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pip1948

Not sure it is cancer?????

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18 hours ago, BridgetO said:

Hi Paula, I thought you were   scheduled for VATS. Was I wrong or were you switched from VATs to thoracotomy?  

Hello BridgetO!  No I was never scheduled for VATs because of scar tissue and lymph nodes that were involved. I don’t think the incision site is a big has we all expected but from what the surgeon said the whole procedure was a lot easier than he expected.  

I was just happy to get the surgery at all based on the location of the tumor and effected lymph nodes. 

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1 hour ago, BridgetO said:

Hi Paula, I was wrong!  Now that you mention it, I do remember that scar tissue. your recovery from open surgery is unusually fast,I think.

Bridget

Bridget, all the nurses and doctors said the same thing. You know they did an  epidural  on me before I went into surgery and I kept that drip until Tuesday. I personally think it helped my pain and healing. 🤷‍♀️🤷‍♀️ I’d never heard of doing an epidural except with having babies.  

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Wow!? Your experience is a good one! I am hoping that mine will be the same.  Our family as a whole has had a lot of surgeries!  But all of them were about hips and legs ... so non weight bearing after surgery.  My family is thinking about my recovery with those experiences in their heads. I think that I am going to have more help than I am going to want or need.  I am hoping to stay in the the hospital long enough to have the drainage tube out and be able to move around the house when I get home. 

Thank you all for your experiences, it has been so informative. 

 

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You'll be able to move around the house or even the neighborhood if you have the drain tube in. Just wear something with a waistband or belt  you can hook the bag over (I'm not sure if i remember correctly, but I think it had it's own hook. Then, if your going out, put on some kind of coat to cover iup tube and bag . That being said, I think most people do have the tube out before they come hom. I was unusual in having a persistent air leak and the air needed somewhere to go. The tube has a one way valve so air (and fluid) can get out but not back in.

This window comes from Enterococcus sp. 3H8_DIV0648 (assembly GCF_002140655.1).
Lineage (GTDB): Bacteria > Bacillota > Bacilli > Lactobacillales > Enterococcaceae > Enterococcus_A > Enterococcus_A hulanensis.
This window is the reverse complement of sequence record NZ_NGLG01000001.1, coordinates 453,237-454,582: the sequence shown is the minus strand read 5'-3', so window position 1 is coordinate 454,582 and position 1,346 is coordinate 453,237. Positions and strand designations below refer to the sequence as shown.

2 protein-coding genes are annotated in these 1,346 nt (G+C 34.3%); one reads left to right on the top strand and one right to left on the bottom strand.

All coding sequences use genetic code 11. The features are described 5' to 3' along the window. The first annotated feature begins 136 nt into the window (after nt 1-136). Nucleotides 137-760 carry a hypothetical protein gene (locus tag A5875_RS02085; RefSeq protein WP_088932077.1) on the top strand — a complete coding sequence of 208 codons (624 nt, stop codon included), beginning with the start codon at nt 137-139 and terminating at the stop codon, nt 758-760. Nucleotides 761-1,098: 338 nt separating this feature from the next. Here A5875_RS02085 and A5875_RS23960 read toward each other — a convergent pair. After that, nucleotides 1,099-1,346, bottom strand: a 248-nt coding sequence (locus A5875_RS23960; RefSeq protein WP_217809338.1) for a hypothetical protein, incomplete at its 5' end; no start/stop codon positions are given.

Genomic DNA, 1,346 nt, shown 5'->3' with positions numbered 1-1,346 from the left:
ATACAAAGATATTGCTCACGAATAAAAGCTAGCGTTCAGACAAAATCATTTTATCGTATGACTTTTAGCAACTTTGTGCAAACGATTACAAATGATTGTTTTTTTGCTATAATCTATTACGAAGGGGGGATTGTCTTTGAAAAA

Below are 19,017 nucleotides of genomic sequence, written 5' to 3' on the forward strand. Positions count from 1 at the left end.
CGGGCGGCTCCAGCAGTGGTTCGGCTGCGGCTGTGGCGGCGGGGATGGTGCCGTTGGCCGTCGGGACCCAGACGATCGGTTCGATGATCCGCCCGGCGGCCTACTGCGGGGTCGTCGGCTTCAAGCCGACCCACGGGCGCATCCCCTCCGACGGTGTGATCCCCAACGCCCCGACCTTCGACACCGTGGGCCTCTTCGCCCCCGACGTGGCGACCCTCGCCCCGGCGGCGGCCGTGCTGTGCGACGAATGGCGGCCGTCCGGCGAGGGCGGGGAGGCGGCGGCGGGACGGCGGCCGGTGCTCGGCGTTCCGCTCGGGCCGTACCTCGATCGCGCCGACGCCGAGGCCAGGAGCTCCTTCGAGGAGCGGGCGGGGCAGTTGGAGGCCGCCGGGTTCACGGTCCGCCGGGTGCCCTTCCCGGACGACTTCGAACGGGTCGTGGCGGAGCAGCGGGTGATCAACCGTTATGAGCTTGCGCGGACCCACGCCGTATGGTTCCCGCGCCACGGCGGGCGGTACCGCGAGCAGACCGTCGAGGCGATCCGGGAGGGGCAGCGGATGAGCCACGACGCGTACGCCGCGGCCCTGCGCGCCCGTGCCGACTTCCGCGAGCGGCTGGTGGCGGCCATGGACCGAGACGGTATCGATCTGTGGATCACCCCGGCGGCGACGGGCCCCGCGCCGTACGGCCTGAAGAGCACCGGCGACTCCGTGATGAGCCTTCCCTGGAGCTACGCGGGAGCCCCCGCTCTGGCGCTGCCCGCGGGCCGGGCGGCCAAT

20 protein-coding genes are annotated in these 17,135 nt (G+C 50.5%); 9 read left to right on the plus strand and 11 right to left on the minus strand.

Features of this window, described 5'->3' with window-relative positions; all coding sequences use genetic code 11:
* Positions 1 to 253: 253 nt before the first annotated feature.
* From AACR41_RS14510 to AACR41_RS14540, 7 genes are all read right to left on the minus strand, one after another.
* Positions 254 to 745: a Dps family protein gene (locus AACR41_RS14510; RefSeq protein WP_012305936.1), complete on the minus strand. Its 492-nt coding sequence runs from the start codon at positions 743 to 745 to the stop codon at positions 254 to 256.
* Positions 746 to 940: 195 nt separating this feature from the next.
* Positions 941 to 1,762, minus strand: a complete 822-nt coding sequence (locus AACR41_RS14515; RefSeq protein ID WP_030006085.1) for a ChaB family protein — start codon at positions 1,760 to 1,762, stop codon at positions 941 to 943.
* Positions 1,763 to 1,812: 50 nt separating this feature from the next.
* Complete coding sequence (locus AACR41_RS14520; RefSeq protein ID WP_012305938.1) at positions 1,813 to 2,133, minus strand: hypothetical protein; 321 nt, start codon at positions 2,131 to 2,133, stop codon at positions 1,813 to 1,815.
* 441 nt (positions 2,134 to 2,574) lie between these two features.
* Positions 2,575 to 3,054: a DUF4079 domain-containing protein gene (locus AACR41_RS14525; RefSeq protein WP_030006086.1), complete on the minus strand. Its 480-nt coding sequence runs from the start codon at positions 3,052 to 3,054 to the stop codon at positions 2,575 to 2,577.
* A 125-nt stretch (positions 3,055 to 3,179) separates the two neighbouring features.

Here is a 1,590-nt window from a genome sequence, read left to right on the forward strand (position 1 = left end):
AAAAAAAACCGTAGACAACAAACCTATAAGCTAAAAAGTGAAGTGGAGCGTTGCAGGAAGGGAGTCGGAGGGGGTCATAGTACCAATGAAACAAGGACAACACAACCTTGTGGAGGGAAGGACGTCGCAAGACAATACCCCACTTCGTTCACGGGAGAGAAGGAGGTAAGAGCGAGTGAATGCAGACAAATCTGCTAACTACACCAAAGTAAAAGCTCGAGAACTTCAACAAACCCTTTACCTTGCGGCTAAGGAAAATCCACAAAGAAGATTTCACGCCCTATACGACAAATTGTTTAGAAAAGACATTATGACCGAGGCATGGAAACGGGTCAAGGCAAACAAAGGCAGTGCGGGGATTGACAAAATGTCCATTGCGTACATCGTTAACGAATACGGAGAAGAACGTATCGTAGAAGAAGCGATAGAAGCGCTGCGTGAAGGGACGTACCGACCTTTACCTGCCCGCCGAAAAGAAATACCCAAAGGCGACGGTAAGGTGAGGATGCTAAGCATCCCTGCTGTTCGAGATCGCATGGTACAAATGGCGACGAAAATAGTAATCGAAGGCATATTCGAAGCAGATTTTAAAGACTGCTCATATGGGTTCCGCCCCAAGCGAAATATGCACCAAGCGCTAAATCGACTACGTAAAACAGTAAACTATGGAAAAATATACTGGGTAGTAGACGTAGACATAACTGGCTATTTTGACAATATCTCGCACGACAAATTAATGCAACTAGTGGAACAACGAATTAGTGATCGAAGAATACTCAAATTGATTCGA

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In reading about peoples experiences, here on this site and some others, it seems that having the drainage out too soon, and/or coming home too soon, results in problems and having to go back in the hospital. I would rather stay and avoid any problems.  My surgeon did say, the drainage needs to be in as long as it needs to be in, whatever that is. 

 

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It's sort of a wash, I think, because hospitals are not the healthiest place to hang out longer than necessary.  I AM one of those who developed an air leak and had to go back in with a chest tube for a few days.  But my doctor felt I could go home and insisted I call him if it didn't resolve on its own.  It didn't, but apparently most often it does.  I wish I had stayed longer, but there was really no reason to believe it was necessary, and it wasn't that big a deal to go back in for a few days.  My complication wasn't dangerous, just very uncomfortable.  Lots of people manage to pick up infections in hospitals, which is why it's not necessarily a good idea to stay longer "just in case."